The humour, however, cannot mitigate all of his more negative tendencies. Broodbank has clearly marinated in cloistered waters for a little too long. Prone to academese, his reference to ‘low friction highways’ for water, ‘places of liminality and promiscuity’ for coasts, and talk of things being ‘circuitously circumvented’ verges on the ridiculous. Although he escapes many of the academic dead-end debates, occasional clangers such as ‘…recommend this as a schematic way of conceptualizing one of the principal emerging vectors’ remind the reader he still marks essays that belong to the world of precocious gobbledygook.

Much of the book is a prosaic word salad. Dickensian sub-clause follows clause in an interminable trail. This has the effect of adding sawdust to oatcake. The pace taxes the enthusiasm of the reader. Slow, hesitant, halting and shuffling, it reflects its subject, the tentative creep of civilisation.

Furthermore, some significant areas of prehistory are left severely underdeveloped. The emergence of ethnicity as a building block in antiquity barely procures a paragraph. Slavery is breathlessly passed over. The spread of the Indo-European languages is given cursory attention. And Europe beyond the Alps is mentioned a handful of times in a book of almost 700 pages.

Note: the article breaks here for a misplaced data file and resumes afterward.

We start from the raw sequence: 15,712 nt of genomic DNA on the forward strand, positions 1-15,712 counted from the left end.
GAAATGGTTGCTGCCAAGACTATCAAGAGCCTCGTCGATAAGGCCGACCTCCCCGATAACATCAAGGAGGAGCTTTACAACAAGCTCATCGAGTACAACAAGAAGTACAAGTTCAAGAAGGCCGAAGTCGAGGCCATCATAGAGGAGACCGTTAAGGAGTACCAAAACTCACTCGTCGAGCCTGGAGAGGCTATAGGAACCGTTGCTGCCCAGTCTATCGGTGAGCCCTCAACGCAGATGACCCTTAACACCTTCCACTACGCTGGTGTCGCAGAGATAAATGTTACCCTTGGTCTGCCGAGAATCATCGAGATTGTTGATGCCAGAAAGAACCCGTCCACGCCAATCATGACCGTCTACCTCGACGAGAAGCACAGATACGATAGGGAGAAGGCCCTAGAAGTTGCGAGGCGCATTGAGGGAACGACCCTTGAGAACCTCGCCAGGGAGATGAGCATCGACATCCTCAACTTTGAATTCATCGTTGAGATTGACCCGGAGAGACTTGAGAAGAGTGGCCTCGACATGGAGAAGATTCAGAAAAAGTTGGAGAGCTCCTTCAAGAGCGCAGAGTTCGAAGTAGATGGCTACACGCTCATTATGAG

Perhaps the most glaring omission however is the failure to examine the relationship between civilised states and the barbarians. The surprising triumph of the latter in battles and the symbiotic relationship of both (often to the barbarian’s advantage) remains unprobed here. Instead Amorites, Libyans, Kaska groups and Cimmerians are left in the shade of history – gadflies who occasionally annoy. This oversight is all the more surprising given that a debate is ongoing. Ibn Khaldun, Arnold Toynbee, Peter Heather and Ian Morris have all spoken, yet Broodbank fails to contribute.

Finally, Broodbank’s attitude to civilisation is less Juvenalian (panem et circenses – bread & circuses) than Schopenhauerian (fouettes et ennuyons – coercion & boredom) and although he’s entitled to this fashionably ambivalent stance, the tone strikes the reader as somewhat incongrous when written from the privileged position that he occupies. This book is doubtless a magisterial survey of a subject that too few pay attention to, but at times one wished that the author, like J. J. Norwich before him, had written about people, ‘not [just] rocks and water’.

HENRY HOPWOOD-PHILLIPS works in publishing